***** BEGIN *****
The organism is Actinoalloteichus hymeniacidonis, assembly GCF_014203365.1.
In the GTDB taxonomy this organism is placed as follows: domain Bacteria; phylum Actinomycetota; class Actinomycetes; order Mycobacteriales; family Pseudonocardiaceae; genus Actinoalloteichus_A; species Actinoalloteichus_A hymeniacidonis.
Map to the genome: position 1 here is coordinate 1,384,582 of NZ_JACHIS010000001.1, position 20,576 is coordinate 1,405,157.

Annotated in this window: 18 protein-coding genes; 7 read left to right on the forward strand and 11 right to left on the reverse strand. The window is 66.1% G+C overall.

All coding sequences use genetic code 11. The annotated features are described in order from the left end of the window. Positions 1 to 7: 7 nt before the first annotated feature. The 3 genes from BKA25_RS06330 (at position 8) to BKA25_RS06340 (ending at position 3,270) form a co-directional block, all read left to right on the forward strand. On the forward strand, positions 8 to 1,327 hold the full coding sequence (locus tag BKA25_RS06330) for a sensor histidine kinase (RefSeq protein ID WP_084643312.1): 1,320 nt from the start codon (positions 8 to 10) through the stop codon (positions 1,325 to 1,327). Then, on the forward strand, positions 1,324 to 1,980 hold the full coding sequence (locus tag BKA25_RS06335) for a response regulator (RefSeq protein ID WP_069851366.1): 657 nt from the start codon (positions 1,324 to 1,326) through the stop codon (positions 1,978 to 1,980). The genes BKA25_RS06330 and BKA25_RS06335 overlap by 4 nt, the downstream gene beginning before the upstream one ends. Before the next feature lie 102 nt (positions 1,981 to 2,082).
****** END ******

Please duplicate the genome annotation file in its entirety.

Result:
The organism is Actinoalloteichus hymeniacidonis, assembly GCF_014203365.1.
In the GTDB taxonomy this organism is placed as follows: domain Bacteria; phylum Actinomycetota; class Actinomycetes; order Mycobacteriales; family Pseudonocardiaceae; genus Actinoalloteichus_A; species Actinoalloteichus_A hymeniacidonis.
Map to the genome: position 1 here is coordinate 1,384,582 of NZ_JACHIS010000001.1, position 20,576 is coordinate 1,405,157.

Annotated in this window: 18 protein-coding genes; 7 read left to right on the forward strand and 11 right to left on the reverse strand. The window is 66.1% G+C overall.

All coding sequences use genetic code 11. The annotated features are described in order from the left end of the window. Positions 1 to 7: 7 nt before the first annotated feature. The 3 genes from BKA25_RS06330 (at position 8) to BKA25_RS06340 (ending at position 3,270) form a co-directional block, all read left to right on the forward strand. On the forward strand, positions 8 to 1,327 hold the full coding sequence (locus tag BKA25_RS06330) for a sensor histidine kinase (RefSeq protein ID WP_084643312.1): 1,320 nt from the start codon (positions 8 to 10) through the stop codon (positions 1,325 to 1,327). Then, on the forward strand, positions 1,324 to 1,980 hold the full coding sequence (locus tag BKA25_RS06335) for a response regulator (RefSeq protein ID WP_069851366.1): 657 nt from the start codon (positions 1,324 to 1,326) through the stop codon (positions 1,978 to 1,980). The genes BKA25_RS06330 and BKA25_RS06335 overlap by 4 nt, the downstream gene beginning before the upstream one ends. Before the next feature lie 102 nt (positions 1,981 to 2,082).